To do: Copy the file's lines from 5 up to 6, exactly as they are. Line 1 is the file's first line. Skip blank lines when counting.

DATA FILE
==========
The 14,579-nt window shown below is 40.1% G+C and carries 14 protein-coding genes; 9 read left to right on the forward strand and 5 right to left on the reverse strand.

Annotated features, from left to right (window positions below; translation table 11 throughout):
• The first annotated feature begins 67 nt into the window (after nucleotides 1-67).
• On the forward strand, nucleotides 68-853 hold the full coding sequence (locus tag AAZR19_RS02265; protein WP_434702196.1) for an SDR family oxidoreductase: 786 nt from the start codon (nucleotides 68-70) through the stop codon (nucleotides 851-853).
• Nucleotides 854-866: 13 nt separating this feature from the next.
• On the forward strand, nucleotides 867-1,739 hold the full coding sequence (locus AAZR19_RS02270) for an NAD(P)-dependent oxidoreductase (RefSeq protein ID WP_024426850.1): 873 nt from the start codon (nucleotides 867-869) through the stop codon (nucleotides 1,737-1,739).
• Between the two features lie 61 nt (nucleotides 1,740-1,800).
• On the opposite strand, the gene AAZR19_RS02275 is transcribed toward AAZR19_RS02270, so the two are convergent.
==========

• Nucleotides 854-866: 13 nt separating this feature from the next.
• On the forward strand, nucleotides 867-1,739 hold the full coding sequence (locus AAZR19_RS02270) for an NAD(P)-dependent oxidoreductase (RefSeq protein ID WP_024426850.1): 873 nt from the start codon (nucleotides 867-869) through the stop codon (nucleotides 1,737-1,739).